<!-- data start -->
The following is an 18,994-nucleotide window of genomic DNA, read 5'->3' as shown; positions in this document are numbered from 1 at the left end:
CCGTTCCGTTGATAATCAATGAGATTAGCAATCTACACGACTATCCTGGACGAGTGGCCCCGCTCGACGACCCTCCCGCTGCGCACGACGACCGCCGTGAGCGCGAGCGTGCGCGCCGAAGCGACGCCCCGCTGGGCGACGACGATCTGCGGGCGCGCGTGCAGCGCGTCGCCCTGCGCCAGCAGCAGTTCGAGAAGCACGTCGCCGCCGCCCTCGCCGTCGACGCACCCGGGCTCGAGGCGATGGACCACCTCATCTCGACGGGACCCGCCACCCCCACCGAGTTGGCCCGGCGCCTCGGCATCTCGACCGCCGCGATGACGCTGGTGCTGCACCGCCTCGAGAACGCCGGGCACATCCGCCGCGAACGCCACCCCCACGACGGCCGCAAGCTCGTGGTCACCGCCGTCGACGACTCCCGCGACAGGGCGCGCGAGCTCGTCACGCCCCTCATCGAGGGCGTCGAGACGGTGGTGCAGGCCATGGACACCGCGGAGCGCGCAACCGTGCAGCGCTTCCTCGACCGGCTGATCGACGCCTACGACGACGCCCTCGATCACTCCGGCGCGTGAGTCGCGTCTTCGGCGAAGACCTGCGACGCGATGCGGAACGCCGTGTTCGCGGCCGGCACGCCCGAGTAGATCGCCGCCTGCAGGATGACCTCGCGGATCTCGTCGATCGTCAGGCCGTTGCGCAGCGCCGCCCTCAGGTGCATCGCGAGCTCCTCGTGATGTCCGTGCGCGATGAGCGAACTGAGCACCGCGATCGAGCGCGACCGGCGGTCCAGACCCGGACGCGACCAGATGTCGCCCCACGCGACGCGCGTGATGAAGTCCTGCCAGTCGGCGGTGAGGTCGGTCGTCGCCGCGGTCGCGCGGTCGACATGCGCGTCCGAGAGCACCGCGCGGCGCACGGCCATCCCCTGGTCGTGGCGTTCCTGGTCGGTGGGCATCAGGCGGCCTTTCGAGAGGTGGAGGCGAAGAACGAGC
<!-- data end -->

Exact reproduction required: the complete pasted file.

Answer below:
The following is an 18,994-nucleotide window of genomic DNA, read 5'->3' as shown; positions in this document are numbered from 1 at the left end:
CCGTTCCGTTGATAATCAATGAGATTAGCAATCTACACGACTATCCTGGACGAGTGGCCCCGCTCGACGACCCTCCCGCTGCGCACGACGACCGCCGTGAGCGCGAGCGTGCGCGCCGAAGCGACGCCCCGCTGGGCGACGACGATCTGCGGGCGCGCGTGCAGCGCGTCGCCCTGCGCCAGCAGCAGTTCGAGAAGCACGTCGCCGCCGCCCTCGCCGTCGACGCACCCGGGCTCGAGGCGATGGACCACCTCATCTCGACGGGACCCGCCACCCCCACCGAGTTGGCCCGGCGCCTCGGCATCTCGACCGCCGCGATGACGCTGGTGCTGCACCGCCTCGAGAACGCCGGGCACATCCGCCGCGAACGCCACCCCCACGACGGCCGCAAGCTCGTGGTCACCGCCGTCGACGACTCCCGCGACAGGGCGCGCGAGCTCGTCACGCCCCTCATCGAGGGCGTCGAGACGGTGGTGCAGGCCATGGACACCGCGGAGCGCGCAACCGTGCAGCGCTTCCTCGACCGGCTGATCGACGCCTACGACGACGCCCTCGATCACTCCGGCGCGTGAGTCGCGTCTTCGGCGAAGACCTGCGACGCGATGCGGAACGCCGTGTTCGCGGCCGGCACGCCCGAGTAGATCGCCGCCTGCAGGATGACCTCGCGGATCTCGTCGATCGTCAGGCCGTTGCGCAGCGCCGCCCTCAGGTGCATCGCGAGCTCCTCGTGATGTCCGTGCGCGATGAGCGAACTGAGCACCGCGATCGAGCGCGACCGGCGGTCCAGACCCGGACGCGACCAGATGTCGCCCCACGCGACGCGCGTGATGAAGTCCTGCCAGTCGGCGGTGAGGTCGGTCGTCGCCGCGGTCGCGCGGTCGACATGCGCGTCCGAGAGCACCGCGCGGCGCACGGCCATCCCCTGGTCGTGGCGTTCCTGGTCGGTGGGCATCAGGCGGCCTTTCGAGAGGTGGAGGCGAAGAACGAGC